A Park for the Nostalgic

Mid Main Park / all images from Hapa Collaborative

At Main Street and 18th Avenue in Vancouver, the Palm Dairy and Milk Bar, an old ice-cream shop, was a popular spot for more than 30 years, until it closed in the late 80s. In its place, Mid Main Park speaks to what must be the community’s nostalgia for that community gathering place. Landscape architecture firm Hapa Collaborative worked with the Vancouver Park Board and local residents to create a one-of-a-kind park that harks back to that old Milk Bar. This new gathering spot is part of Vancouver’s “greenest city” initiative.

The history of the place is found everywhere in the new park. Within the concrete paving are “large, random ‘milk bubbles.'”


The trellis looks like giant “bendy-straws.” (The trellis itself supports kiwi vines growing fruits locals can snack on).

And, lastly, there are dairy-bar stools set within the park, even with spinning seats. All powder-coated steel elements are painted with Palm Dairy’s orange-red color.

The space taken up by Mid Main Park was an “underused slip lane” set within the Main Street right-of-way. It was transformed with curvy seat-walls, earth mounds, layered plants, and lighting schemes. The designers tell Landezine they used rounded paths to take the edge off an awkward triangular site.

The park also has lots of sustainable design features. According to Hapa, permeable concrete paving convey stormwater into a “detention gallery buried in the central mound behind the main seatwall, reducing runoff rate and quantity discharged into the city’s storm sewer.”

Fun, sustainable, and popular.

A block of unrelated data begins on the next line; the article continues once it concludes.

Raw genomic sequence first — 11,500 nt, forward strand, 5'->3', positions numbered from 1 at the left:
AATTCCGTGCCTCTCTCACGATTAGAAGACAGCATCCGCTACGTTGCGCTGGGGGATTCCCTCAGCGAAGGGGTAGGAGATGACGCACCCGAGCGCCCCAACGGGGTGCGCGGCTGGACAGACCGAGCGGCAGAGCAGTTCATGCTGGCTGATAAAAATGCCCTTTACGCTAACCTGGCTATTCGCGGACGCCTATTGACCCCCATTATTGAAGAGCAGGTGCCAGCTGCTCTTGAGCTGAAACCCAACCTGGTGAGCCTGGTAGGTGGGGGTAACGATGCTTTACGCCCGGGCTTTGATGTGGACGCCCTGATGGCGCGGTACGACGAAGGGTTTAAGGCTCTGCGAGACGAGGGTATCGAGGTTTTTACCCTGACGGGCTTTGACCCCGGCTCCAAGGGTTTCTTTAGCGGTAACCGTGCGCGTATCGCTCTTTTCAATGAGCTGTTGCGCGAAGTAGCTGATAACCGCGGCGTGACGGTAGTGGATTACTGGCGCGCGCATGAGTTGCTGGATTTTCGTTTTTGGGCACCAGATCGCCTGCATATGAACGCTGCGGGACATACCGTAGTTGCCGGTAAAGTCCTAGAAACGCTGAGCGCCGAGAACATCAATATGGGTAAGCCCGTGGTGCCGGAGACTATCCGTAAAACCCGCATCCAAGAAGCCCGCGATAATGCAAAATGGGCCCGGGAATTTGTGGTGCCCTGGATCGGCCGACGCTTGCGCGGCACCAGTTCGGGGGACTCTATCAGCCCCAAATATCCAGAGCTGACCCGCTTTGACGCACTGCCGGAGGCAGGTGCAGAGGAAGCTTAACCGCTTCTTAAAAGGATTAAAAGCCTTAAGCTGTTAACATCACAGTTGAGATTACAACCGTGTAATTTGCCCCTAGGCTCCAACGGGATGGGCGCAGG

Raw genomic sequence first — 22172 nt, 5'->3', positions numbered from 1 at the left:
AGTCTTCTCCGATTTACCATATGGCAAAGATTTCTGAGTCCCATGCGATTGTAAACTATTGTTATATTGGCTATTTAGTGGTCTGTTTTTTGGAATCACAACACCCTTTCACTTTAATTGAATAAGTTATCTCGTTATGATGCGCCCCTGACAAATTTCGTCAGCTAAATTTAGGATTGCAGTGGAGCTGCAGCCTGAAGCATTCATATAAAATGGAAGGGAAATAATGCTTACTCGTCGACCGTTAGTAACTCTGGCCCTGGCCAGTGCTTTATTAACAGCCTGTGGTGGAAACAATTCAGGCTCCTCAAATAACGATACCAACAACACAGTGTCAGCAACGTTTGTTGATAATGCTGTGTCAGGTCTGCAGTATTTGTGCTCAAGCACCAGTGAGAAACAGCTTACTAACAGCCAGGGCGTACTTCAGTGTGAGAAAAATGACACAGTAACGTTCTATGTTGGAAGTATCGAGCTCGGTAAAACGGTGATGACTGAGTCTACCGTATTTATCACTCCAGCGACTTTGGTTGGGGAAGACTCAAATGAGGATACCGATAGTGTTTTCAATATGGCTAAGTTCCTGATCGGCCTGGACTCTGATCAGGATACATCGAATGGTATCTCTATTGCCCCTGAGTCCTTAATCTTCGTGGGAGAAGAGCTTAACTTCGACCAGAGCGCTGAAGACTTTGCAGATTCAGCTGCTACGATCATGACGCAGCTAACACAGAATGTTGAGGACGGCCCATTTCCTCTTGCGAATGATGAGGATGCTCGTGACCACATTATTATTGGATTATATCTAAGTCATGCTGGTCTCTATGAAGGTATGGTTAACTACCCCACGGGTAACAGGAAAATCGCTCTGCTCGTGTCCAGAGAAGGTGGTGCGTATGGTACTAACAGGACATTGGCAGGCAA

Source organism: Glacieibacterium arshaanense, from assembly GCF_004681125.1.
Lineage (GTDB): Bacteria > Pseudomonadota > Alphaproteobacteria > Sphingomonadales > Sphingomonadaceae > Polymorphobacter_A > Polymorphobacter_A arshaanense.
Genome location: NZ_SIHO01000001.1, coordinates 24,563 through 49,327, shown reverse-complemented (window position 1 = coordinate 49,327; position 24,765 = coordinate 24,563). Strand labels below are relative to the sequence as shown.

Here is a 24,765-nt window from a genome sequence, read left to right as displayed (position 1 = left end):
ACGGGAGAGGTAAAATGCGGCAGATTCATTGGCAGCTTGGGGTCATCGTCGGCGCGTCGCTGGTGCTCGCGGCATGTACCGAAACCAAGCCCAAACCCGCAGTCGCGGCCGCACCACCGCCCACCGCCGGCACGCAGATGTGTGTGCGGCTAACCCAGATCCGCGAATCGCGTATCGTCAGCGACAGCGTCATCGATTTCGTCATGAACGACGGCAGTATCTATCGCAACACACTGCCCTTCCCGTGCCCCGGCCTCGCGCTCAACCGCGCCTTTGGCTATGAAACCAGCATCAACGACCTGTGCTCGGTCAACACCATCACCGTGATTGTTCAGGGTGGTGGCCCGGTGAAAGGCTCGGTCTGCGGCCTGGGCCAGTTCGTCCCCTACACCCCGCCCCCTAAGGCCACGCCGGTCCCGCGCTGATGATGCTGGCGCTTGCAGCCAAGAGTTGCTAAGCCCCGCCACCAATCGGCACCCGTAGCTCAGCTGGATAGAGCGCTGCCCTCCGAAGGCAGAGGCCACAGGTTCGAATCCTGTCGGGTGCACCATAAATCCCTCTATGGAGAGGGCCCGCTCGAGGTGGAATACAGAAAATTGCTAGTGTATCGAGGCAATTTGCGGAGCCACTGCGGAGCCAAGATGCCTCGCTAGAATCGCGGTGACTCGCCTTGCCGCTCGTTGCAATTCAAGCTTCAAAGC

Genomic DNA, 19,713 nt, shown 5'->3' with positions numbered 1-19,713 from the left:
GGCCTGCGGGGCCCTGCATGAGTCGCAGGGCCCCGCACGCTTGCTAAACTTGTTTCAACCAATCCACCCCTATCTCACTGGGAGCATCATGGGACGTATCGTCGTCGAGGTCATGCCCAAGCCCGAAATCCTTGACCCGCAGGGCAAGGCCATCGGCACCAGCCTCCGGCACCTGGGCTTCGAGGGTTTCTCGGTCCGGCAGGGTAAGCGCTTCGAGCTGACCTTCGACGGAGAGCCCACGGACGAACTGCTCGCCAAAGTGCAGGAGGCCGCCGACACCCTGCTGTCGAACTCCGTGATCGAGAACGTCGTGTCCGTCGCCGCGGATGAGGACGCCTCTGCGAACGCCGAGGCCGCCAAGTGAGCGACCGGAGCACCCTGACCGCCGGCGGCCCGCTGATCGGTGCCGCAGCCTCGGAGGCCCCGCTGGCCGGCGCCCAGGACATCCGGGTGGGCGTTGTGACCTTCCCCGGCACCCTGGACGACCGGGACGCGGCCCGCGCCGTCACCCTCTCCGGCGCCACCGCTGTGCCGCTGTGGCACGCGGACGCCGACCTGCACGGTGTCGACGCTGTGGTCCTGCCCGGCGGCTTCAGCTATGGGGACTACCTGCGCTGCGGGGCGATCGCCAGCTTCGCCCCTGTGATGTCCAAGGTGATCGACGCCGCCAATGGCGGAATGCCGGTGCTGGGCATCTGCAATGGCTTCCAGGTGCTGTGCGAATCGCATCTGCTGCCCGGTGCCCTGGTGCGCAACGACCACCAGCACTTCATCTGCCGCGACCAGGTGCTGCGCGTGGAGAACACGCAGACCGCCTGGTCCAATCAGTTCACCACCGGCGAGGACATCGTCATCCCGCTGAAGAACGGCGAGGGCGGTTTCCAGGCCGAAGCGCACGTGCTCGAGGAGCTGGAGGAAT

7 thoughts on “A Park for the Nostalgic

  1. Rocky Thokchom 03/27/2014 / 2:04 am


  2. Owen Dell, RLA, ASLA 03/31/2014 / 8:09 am

    Only one (possibly) sustainable feature is mentioned. Considering the massive amounts of concrete, steel, paint, etc. visible in the photos, there is nothing remotely sustainable about this lovely project. I am really tired of all this hype about sustainability when very few projects could pass any reasonable test of sustainability. Let’s all be honest, shall we?

    • Tom Mortensen, RLA, ASLA 05/28/2014 / 5:48 pm

      I couldn’t agree more Owen. The word sustainable has been misused and overused for too long now. Nothing that humans do is sustainable, it can just be a little less non-sustainable.

  3. Hmmmmm 03/31/2014 / 9:39 am

    I think if you go thru thru park design documents


    you will see that the project reduces impervious surfaces, adds plants and canopy trees and encourages pedestrian travel. Not every project is a home run. It takes a lot of singles to win the game.

    The park looks attractive and lively and will likely be a much utilized site. All good outcomes.

  4. Owen E. Dell RLA, ASLA 04/02/2014 / 9:44 am

    Hmmmmmm indeed. Looking at the design documents I see only one more-or-less sustainable feature – the rainwater system. Am I missing something?

    We need to set a high standard for sustainability and not make claims that are not justified by the realities of the project. To do less is greenwashing. This is a very attractive project and no doubt will be a fine addition to Vancouver’s beautiful park system. But it is not sustainable by any stretch of the imagination. Please correct me if I’m wrong about that.

  5. Kent Worley 05/21/2014 / 3:58 pm

    Please tell the reading audience what else could have been done. I think they have done a wonderful job here, and it is easy to see the public loves it.

  6. Abi 12/11/2014 / 10:12 pm

    Another typical Vancouver “great in the summer, dead in the” wasteful project.

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